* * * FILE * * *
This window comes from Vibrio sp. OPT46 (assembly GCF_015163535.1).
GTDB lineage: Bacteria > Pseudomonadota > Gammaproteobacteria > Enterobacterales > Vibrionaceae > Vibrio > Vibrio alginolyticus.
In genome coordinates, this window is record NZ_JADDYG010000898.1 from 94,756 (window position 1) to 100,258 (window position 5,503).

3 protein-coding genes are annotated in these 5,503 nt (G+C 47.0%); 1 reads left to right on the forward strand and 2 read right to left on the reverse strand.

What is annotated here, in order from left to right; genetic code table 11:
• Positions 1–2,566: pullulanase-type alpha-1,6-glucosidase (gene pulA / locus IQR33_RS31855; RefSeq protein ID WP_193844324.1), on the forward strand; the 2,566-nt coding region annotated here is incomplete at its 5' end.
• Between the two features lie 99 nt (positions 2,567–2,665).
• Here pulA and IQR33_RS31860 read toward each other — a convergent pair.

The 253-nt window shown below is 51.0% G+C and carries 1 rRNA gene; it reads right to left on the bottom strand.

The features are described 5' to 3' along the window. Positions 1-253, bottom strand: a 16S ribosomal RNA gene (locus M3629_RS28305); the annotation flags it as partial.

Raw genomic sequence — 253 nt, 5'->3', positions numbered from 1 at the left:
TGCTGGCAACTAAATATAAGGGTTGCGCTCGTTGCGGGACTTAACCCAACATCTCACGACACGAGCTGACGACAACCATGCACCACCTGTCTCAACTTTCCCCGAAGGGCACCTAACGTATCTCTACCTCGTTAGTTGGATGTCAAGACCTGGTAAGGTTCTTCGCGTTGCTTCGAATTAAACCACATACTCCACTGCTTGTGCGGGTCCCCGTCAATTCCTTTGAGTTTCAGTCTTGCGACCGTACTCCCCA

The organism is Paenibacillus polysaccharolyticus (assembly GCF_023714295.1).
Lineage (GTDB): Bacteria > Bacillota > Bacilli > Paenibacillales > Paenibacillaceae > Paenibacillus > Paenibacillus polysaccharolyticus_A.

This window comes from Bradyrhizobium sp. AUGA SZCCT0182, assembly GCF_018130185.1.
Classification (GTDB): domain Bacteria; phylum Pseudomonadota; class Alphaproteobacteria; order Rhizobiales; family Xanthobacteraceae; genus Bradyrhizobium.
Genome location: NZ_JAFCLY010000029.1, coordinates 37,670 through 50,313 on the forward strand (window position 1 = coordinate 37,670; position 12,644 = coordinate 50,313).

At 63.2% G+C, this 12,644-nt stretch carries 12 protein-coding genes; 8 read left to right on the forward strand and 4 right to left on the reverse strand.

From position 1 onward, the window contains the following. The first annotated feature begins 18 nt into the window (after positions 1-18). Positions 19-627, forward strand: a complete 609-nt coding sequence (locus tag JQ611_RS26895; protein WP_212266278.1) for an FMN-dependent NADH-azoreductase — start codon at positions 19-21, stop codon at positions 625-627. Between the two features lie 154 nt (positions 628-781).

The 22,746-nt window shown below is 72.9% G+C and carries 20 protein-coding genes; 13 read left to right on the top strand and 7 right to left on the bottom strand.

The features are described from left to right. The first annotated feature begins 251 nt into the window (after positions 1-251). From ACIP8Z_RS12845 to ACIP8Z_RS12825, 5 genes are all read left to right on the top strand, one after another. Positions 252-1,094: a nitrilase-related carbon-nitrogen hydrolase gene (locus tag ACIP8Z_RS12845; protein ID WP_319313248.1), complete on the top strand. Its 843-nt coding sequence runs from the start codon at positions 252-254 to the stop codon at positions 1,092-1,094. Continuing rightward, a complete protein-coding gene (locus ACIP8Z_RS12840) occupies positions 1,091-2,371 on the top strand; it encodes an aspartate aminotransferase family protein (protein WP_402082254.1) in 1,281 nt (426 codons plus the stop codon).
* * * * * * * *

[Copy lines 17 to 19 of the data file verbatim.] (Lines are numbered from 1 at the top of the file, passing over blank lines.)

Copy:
Genome location: NZ_JAFCLY010000029.1, coordinates 37,670 through 50,313 on the forward strand (window position 1 = coordinate 37,670; position 12,644 = coordinate 50,313).

At 63.2% G+C, this 12,644-nt stretch carries 12 protein-coding genes; 8 read left to right on the forward strand and 4 right to left on the reverse strand.

From position 1 onward, the window contains the following. The first annotated feature begins 18 nt into the window (after positions 1-18). Positions 19-627, forward strand: a complete 609-nt coding sequence (locus tag JQ611_RS26895; protein WP_212266278.1) for an FMN-dependent NADH-azoreductase — start codon at positions 19-21, stop codon at positions 625-627. Between the two features lie 154 nt (positions 628-781).